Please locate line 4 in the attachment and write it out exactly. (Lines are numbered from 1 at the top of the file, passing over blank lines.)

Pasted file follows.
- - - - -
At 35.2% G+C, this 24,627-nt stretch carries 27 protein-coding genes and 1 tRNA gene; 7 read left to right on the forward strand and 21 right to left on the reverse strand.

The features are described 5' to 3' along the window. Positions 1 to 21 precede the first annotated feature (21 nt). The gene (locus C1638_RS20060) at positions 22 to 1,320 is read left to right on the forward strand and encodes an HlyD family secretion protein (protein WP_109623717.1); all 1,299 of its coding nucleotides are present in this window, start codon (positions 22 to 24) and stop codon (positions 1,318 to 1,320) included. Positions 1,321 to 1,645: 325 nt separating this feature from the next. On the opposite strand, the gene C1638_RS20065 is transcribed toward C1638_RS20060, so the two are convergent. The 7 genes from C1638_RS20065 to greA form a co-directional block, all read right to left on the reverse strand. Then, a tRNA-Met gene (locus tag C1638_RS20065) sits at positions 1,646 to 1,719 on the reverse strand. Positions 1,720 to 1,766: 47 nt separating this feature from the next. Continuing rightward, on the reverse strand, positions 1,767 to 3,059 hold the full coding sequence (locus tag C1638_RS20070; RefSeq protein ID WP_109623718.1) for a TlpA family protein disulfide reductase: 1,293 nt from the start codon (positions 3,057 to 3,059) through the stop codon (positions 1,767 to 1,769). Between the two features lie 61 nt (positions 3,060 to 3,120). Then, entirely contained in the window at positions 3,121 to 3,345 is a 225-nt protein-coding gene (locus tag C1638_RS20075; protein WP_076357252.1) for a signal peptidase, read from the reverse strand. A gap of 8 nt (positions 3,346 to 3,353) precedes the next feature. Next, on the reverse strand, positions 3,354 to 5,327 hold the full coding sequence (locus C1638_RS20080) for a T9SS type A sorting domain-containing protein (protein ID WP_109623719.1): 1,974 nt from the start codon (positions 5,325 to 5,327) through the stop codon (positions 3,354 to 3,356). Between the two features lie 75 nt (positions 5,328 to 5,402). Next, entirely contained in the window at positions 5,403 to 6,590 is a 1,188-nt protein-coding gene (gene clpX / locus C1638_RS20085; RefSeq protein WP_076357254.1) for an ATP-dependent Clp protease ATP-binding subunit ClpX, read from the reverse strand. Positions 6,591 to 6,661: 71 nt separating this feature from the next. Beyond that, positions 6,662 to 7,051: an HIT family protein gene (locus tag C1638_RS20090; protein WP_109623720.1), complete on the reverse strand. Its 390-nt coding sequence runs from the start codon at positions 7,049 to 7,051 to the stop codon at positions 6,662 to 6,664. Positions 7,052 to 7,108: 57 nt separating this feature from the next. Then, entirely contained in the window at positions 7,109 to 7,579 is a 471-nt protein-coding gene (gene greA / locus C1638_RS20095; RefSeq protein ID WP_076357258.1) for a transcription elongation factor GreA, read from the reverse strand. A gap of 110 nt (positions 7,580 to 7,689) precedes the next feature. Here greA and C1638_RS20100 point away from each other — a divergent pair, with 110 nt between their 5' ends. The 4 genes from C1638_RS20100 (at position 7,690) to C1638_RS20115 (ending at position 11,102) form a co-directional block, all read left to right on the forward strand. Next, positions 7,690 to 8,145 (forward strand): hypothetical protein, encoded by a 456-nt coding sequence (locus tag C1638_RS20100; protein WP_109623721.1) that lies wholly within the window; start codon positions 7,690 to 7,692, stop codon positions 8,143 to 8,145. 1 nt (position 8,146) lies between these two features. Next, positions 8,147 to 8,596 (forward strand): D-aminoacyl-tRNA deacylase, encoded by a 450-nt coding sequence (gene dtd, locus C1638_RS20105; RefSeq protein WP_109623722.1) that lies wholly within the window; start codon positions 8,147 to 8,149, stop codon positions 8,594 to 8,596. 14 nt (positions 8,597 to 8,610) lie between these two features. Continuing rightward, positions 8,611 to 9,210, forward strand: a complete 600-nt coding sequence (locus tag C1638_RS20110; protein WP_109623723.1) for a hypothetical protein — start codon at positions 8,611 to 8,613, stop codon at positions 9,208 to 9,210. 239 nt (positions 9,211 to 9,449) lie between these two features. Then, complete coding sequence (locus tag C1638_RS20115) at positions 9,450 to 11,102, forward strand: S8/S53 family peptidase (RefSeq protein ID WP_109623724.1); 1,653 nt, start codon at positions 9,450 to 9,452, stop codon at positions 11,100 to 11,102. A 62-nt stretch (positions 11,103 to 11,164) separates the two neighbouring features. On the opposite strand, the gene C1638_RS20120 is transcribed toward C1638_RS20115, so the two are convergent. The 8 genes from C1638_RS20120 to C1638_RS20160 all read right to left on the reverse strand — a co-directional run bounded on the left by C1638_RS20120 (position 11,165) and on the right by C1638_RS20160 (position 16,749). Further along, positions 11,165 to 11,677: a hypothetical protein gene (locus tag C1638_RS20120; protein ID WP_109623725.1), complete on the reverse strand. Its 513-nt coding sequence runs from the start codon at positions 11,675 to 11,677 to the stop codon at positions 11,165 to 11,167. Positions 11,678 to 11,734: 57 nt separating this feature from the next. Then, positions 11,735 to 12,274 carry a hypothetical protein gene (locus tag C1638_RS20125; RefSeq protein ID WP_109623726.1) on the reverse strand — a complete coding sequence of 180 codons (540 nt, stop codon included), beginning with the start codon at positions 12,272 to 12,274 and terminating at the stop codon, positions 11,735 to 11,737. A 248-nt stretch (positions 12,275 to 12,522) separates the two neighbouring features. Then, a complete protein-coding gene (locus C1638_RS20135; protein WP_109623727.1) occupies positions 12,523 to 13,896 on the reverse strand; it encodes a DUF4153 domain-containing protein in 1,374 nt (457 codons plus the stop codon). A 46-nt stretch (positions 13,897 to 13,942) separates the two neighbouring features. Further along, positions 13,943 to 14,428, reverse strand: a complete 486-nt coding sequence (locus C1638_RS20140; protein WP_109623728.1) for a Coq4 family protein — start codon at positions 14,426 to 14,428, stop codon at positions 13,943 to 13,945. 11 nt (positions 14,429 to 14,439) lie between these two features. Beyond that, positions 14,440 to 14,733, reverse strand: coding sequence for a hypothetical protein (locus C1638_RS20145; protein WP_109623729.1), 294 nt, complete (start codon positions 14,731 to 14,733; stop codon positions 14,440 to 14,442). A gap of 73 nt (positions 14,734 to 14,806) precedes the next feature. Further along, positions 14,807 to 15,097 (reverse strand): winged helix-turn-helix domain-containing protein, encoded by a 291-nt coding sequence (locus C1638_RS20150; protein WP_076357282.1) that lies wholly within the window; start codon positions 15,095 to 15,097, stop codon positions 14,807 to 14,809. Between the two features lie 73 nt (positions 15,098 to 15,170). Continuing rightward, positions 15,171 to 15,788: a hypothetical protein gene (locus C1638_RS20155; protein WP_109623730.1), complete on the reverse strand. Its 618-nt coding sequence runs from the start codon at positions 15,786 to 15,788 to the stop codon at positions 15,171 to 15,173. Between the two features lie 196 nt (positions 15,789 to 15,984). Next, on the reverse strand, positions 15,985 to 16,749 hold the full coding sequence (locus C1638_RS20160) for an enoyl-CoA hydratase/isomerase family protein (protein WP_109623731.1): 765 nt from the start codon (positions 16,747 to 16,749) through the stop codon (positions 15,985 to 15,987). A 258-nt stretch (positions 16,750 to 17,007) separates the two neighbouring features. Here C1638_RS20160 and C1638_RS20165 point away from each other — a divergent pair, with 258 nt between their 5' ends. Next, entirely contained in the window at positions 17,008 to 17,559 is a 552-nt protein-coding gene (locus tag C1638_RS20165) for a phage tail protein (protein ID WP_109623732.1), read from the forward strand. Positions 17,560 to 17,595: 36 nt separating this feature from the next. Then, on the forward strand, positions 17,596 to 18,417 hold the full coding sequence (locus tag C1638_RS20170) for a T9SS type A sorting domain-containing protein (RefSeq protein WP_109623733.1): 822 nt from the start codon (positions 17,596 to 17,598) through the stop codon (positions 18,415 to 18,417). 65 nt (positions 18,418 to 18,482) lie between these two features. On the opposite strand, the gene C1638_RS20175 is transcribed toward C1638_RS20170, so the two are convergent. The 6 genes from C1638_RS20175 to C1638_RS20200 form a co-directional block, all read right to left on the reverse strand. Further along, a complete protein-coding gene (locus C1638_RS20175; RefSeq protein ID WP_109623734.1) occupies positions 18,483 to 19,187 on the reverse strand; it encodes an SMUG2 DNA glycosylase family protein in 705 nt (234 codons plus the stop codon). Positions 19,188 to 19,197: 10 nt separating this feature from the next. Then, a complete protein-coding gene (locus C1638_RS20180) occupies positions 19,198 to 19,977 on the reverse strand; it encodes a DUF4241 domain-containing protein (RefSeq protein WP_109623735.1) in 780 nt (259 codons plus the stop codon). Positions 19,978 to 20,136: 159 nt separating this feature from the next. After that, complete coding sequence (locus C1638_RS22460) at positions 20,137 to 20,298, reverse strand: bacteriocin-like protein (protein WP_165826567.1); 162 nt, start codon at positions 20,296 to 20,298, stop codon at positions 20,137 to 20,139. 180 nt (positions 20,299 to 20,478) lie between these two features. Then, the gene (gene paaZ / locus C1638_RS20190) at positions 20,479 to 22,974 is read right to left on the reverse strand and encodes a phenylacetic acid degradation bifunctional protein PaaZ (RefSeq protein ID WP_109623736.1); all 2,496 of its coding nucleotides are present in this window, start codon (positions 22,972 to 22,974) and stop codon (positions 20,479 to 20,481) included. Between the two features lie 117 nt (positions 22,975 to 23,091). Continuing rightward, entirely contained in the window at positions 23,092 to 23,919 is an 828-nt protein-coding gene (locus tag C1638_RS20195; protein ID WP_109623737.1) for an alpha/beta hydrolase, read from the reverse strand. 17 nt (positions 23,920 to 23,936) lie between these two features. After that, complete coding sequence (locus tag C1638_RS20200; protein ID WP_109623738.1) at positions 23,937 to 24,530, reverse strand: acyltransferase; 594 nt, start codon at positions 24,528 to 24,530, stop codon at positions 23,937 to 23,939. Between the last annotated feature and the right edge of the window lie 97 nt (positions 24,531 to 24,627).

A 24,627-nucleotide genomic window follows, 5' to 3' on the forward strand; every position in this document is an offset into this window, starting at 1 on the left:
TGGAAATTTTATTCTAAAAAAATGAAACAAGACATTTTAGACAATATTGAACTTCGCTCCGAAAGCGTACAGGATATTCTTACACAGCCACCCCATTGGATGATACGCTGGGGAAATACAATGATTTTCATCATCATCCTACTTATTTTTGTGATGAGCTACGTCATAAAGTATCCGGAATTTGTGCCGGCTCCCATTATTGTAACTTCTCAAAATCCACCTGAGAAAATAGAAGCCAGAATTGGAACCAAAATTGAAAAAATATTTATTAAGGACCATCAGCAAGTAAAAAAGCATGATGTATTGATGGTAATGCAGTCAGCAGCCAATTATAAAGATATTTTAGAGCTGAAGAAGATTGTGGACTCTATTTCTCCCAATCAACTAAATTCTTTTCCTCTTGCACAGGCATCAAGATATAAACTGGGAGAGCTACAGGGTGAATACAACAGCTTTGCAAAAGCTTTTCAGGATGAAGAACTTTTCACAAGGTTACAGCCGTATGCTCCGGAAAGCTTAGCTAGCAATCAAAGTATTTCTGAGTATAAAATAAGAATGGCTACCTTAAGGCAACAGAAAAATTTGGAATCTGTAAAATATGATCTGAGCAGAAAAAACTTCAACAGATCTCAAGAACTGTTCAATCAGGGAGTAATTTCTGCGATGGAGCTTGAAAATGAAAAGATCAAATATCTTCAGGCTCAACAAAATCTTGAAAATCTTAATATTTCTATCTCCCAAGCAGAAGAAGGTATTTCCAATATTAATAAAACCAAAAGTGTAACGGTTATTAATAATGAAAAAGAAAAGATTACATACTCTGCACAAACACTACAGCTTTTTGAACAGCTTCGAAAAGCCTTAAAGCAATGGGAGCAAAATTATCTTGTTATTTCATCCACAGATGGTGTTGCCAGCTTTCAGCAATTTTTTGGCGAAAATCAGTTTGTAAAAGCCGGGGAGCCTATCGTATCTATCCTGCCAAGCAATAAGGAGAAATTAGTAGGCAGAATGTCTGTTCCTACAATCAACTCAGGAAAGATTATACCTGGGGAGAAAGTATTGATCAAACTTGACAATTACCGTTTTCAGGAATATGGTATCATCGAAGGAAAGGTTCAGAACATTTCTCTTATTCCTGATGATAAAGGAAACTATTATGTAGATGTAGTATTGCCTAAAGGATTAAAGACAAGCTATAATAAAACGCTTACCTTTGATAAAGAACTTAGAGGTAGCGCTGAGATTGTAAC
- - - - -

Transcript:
TGGAAATTTTATTCTAAAAAAATGAAACAAGACATTTTAGACAATATTGAACTTCGCTCCGAAAGCGTACAGGATATTCTTACACAGCCACCCCATTGGATGATACGCTGGGGAAATACAATGATTTTCATCATCATCCTACTTATTTTTGTGATGAGCTACGTCATAAAGTATCCGGAATTTGTGCCGGCTCCCATTATTGTAACTTCTCAAAATCCACCTGAGAAAATAGAAGCCAGAATTGGAACCAAAATTGAAAAAATATTTATTAAGGACCATCAGCAAGTAAAAAAGCATGATGTATTGATGGTAATGCAGTCAGCAGCCAATTATAAAGATATTTTAGAGCTGAAGAAGATTGTGGACTCTATTTCTCCCAATCAACTAAATTCTTTTCCTCTTGCACAGGCATCAAGATATAAACTGGGAGAGCTACAGGGTGAATACAACAGCTTTGCAAAAGCTTTTCAGGATGAAGAACTTTTCACAAGGTTACAGCCGTATGCTCCGGAAAGCTTAGCTAGCAATCAAAGTATTTCTGAGTATAAAATAAGAATGGCTACCTTAAGGCAACAGAAAAATTTGGAATCTGTAAAATATGATCTGAGCAGAAAAAACTTCAACAGATCTCAAGAACTGTTCAATCAGGGAGTAATTTCTGCGATGGAGCTTGAAAATGAAAAGATCAAATATCTTCAGGCTCAACAAAATCTTGAAAATCTTAATATTTCTATCTCCCAAGCAGAAGAAGGTATTTCCAATATTAATAAAACCAAAAGTGTAACGGTTATTAATAATGAAAAAGAAAAGATTACATACTCTGCACAAACACTACAGCTTTTTGAACAGCTTCGAAAAGCCTTAAAGCAATGGGAGCAAAATTATCTTGTTATTTCATCCACAGATGGTGTTGCCAGCTTTCAGCAATTTTTTGGCGAAAATCAGTTTGTAAAAGCCGGGGAGCCTATCGTATCTATCCTGCCAAGCAATAAGGAGAAATTAGTAGGCAGAATGTCTGTTCCTACAATCAACTCAGGAAAGATTATACCTGGGGAGAAAGTATTGATCAAACTTGACAATTACCGTTTTCAGGAATATGGTATCATCGAAGGAAAGGTTCAGAACATTTCTCTTATTCCTGATGATAAAGGAAACTATTATGTAGATGTAGTATTGCCTAAAGGATTAAAGACAAGCTATAATAAAACGCTTACCTTTGATAAAGAACTTAGAGGTAGCGCTGAGATTGTAAC